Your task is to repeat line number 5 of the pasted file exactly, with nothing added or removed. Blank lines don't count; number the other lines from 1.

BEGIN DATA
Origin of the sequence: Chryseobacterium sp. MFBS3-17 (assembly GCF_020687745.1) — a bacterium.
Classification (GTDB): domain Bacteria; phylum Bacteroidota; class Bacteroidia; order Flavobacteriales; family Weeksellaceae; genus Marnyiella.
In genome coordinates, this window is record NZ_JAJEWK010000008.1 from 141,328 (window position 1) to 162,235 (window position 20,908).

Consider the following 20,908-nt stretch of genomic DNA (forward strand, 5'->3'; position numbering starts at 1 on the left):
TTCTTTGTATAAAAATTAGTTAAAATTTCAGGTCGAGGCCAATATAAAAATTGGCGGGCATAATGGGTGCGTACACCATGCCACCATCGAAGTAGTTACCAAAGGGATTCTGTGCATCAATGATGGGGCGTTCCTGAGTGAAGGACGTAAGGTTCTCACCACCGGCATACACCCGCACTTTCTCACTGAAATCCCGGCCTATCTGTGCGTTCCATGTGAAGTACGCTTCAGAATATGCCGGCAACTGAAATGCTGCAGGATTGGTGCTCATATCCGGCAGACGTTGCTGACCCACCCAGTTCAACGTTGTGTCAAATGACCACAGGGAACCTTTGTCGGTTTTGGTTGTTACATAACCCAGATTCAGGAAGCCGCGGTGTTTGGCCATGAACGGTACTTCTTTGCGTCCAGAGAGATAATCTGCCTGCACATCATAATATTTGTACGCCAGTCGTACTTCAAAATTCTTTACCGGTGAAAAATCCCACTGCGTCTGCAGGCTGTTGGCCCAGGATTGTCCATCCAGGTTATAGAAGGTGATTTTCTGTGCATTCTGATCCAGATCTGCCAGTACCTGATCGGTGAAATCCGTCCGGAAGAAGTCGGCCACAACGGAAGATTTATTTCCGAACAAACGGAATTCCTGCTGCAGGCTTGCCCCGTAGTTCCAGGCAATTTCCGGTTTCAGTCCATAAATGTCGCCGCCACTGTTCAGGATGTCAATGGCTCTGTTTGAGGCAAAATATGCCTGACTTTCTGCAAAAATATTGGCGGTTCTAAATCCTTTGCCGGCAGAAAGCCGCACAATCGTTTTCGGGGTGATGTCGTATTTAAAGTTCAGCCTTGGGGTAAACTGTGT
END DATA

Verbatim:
TTCTTTGTATAAAAATTAGTTAAAATTTCAGGTCGAGGCCAATATAAAAATTGGCGGGCATAATGGGTGCGTACACCATGCCACCATCGAAGTAGTTACCAAAGGGATTCTGTGCATCAATGATGGGGCGTTCCTGAGTGAAGGACGTAAGGTTCTCACCACCGGCATACACCCGCACTTTCTCACTGAAATCCCGGCCTATCTGTGCGTTCCATGTGAAGTACGCTTCAGAATATGCCGGCAACTGAAATGCTGCAGGATTGGTGCTCATATCCGGCAGACGTTGCTGACCCACCCAGTTCAACGTTGTGTCAAATGACCACAGGGAACCTTTGTCGGTTTTGGTTGTTACATAACCCAGATTCAGGAAGCCGCGGTGTTTGGCCATGAACGGTACTTCTTTGCGTCCAGAGAGATAATCTGCCTGCACATCATAATATTTGTACGCCAGTCGTACTTCAAAATTCTTTACCGGTGAAAAATCCCACTGCGTCTGCAGGCTGTTGGCCCAGGATTGTCCATCCAGGTTATAGAAGGTGATTTTCTGTGCATTCTGATCCAGATCTGCCAGTACCTGATCGGTGAAATCCGTCCGGAAGAAGTCGGCCACAACGGAAGATTTATTTCCGAACAAACGGAATTCCTGCTGCAGGCTTGCCCCGTAGTTCCAGGCAATTTCCGGTTTCAGTCCATAAATGTCGCCGCCACTGTTCAGGATGTCAATGGCTCTGTTTGAGGCAAAATATGCCTGACTTTCTGCAAAAATATTGGCGGTTCTAAATCCTTTGCCGGCAGAAAGCCGCACAATCGTTTTCGGGGTGATGTCGTATTTAAAGTTCAGCCTTGGGGTAAACTGTGT